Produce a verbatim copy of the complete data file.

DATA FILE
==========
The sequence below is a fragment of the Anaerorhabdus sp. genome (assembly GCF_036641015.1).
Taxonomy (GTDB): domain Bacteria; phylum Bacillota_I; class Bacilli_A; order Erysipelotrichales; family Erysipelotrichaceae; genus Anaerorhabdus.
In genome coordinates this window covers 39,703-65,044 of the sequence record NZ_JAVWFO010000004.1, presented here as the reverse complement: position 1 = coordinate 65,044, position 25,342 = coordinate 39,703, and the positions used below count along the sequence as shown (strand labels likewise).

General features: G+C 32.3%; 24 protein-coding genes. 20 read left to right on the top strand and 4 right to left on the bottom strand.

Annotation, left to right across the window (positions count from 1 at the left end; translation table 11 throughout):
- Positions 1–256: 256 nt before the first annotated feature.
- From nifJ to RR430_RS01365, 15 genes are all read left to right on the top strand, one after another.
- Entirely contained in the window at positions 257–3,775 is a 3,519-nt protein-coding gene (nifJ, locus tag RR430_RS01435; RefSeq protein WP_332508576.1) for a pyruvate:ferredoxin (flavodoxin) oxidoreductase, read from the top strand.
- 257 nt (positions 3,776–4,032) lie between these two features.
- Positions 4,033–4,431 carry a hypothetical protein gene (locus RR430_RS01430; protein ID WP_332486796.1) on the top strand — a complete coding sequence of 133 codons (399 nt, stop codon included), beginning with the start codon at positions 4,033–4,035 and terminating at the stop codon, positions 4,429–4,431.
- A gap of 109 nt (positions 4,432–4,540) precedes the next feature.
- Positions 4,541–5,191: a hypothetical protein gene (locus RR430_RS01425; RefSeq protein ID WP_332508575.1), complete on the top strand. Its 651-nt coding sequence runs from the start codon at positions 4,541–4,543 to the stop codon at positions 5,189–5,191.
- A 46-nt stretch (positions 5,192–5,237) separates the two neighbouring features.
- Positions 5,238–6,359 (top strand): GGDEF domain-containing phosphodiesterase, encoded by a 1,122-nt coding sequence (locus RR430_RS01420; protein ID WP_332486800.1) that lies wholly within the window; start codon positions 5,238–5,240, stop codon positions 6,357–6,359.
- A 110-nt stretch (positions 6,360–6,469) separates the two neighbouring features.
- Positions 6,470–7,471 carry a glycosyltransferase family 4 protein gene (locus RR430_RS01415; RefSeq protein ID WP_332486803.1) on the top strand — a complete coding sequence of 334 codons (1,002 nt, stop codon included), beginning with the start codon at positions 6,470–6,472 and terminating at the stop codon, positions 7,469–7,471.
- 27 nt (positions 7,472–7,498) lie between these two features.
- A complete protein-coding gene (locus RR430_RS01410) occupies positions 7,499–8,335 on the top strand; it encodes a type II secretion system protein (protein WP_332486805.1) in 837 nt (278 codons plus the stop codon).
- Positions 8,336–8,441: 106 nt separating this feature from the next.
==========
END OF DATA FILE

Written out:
The sequence below is a fragment of the Anaerorhabdus sp. genome (assembly GCF_036641015.1).
Taxonomy (GTDB): domain Bacteria; phylum Bacillota_I; class Bacilli_A; order Erysipelotrichales; family Erysipelotrichaceae; genus Anaerorhabdus.
In genome coordinates this window covers 39,703-65,044 of the sequence record NZ_JAVWFO010000004.1, presented here as the reverse complement: position 1 = coordinate 65,044, position 25,342 = coordinate 39,703, and the positions used below count along the sequence as shown (strand labels likewise).

General features: G+C 32.3%; 24 protein-coding genes. 20 read left to right on the top strand and 4 right to left on the bottom strand.

Annotation, left to right across the window (positions count from 1 at the left end; translation table 11 throughout):
- Positions 1–256: 256 nt before the first annotated feature.
- From nifJ to RR430_RS01365, 15 genes are all read left to right on the top strand, one after another.
- Entirely contained in the window at positions 257–3,775 is a 3,519-nt protein-coding gene (nifJ, locus tag RR430_RS01435; RefSeq protein WP_332508576.1) for a pyruvate:ferredoxin (flavodoxin) oxidoreductase, read from the top strand.
- 257 nt (positions 3,776–4,032) lie between these two features.
- Positions 4,033–4,431 carry a hypothetical protein gene (locus RR430_RS01430; protein ID WP_332486796.1) on the top strand — a complete coding sequence of 133 codons (399 nt, stop codon included), beginning with the start codon at positions 4,033–4,035 and terminating at the stop codon, positions 4,429–4,431.
- A gap of 109 nt (positions 4,432–4,540) precedes the next feature.
- Positions 4,541–5,191: a hypothetical protein gene (locus RR430_RS01425; RefSeq protein ID WP_332508575.1), complete on the top strand. Its 651-nt coding sequence runs from the start codon at positions 4,541–4,543 to the stop codon at positions 5,189–5,191.
- A 46-nt stretch (positions 5,192–5,237) separates the two neighbouring features.
- Positions 5,238–6,359 (top strand): GGDEF domain-containing phosphodiesterase, encoded by a 1,122-nt coding sequence (locus RR430_RS01420; protein ID WP_332486800.1) that lies wholly within the window; start codon positions 5,238–5,240, stop codon positions 6,357–6,359.
- A 110-nt stretch (positions 6,360–6,469) separates the two neighbouring features.
- Positions 6,470–7,471 carry a glycosyltransferase family 4 protein gene (locus RR430_RS01415; RefSeq protein ID WP_332486803.1) on the top strand — a complete coding sequence of 334 codons (1,002 nt, stop codon included), beginning with the start codon at positions 6,470–6,472 and terminating at the stop codon, positions 7,469–7,471.
- 27 nt (positions 7,472–7,498) lie between these two features.
- A complete protein-coding gene (locus RR430_RS01410) occupies positions 7,499–8,335 on the top strand; it encodes a type II secretion system protein (protein WP_332486805.1) in 837 nt (278 codons plus the stop codon).
- Positions 8,336–8,441: 106 nt separating this feature from the next.